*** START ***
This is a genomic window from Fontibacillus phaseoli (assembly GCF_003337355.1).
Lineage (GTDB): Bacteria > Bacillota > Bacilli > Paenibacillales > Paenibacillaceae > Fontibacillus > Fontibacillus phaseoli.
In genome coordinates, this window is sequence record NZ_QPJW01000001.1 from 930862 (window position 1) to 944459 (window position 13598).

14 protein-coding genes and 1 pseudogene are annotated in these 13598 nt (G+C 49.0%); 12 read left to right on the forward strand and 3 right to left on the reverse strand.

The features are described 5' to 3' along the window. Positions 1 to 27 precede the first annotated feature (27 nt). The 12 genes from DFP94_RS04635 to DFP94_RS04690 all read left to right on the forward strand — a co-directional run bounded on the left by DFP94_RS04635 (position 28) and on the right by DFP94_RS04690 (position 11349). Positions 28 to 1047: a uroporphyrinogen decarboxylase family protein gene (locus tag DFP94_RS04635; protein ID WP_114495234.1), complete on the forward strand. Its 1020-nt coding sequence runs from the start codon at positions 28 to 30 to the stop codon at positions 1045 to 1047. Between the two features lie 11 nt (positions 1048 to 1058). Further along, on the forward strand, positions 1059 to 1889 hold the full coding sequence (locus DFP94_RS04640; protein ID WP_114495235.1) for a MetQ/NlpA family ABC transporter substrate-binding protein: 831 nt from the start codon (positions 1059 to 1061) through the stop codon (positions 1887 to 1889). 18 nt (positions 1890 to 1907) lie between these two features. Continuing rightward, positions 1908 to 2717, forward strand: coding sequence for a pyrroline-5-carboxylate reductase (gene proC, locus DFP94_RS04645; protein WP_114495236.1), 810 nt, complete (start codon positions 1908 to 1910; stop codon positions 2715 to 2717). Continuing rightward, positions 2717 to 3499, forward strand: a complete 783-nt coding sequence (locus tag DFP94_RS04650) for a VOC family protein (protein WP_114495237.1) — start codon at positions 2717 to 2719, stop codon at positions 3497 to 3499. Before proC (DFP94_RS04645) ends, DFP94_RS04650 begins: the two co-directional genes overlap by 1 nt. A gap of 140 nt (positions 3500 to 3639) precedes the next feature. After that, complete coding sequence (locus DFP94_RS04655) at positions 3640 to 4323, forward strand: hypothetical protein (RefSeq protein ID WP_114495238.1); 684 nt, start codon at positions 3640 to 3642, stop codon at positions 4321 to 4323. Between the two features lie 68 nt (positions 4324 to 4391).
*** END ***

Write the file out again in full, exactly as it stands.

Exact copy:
This is a genomic window from Fontibacillus phaseoli (assembly GCF_003337355.1).
Lineage (GTDB): Bacteria > Bacillota > Bacilli > Paenibacillales > Paenibacillaceae > Fontibacillus > Fontibacillus phaseoli.
In genome coordinates, this window is sequence record NZ_QPJW01000001.1 from 930862 (window position 1) to 944459 (window position 13598).

14 protein-coding genes and 1 pseudogene are annotated in these 13598 nt (G+C 49.0%); 12 read left to right on the forward strand and 3 right to left on the reverse strand.

The features are described 5' to 3' along the window. Positions 1 to 27 precede the first annotated feature (27 nt). The 12 genes from DFP94_RS04635 to DFP94_RS04690 all read left to right on the forward strand — a co-directional run bounded on the left by DFP94_RS04635 (position 28) and on the right by DFP94_RS04690 (position 11349). Positions 28 to 1047: a uroporphyrinogen decarboxylase family protein gene (locus tag DFP94_RS04635; protein ID WP_114495234.1), complete on the forward strand. Its 1020-nt coding sequence runs from the start codon at positions 28 to 30 to the stop codon at positions 1045 to 1047. Between the two features lie 11 nt (positions 1048 to 1058). Further along, on the forward strand, positions 1059 to 1889 hold the full coding sequence (locus DFP94_RS04640; protein ID WP_114495235.1) for a MetQ/NlpA family ABC transporter substrate-binding protein: 831 nt from the start codon (positions 1059 to 1061) through the stop codon (positions 1887 to 1889). 18 nt (positions 1890 to 1907) lie between these two features. Continuing rightward, positions 1908 to 2717, forward strand: coding sequence for a pyrroline-5-carboxylate reductase (gene proC, locus DFP94_RS04645; protein WP_114495236.1), 810 nt, complete (start codon positions 1908 to 1910; stop codon positions 2715 to 2717). Continuing rightward, positions 2717 to 3499, forward strand: a complete 783-nt coding sequence (locus tag DFP94_RS04650) for a VOC family protein (protein WP_114495237.1) — start codon at positions 2717 to 2719, stop codon at positions 3497 to 3499. Before proC (DFP94_RS04645) ends, DFP94_RS04650 begins: the two co-directional genes overlap by 1 nt. A gap of 140 nt (positions 3500 to 3639) precedes the next feature. After that, complete coding sequence (locus DFP94_RS04655) at positions 3640 to 4323, forward strand: hypothetical protein (RefSeq protein ID WP_114495238.1); 684 nt, start codon at positions 3640 to 3642, stop codon at positions 4321 to 4323. Between the two features lie 68 nt (positions 4324 to 4391).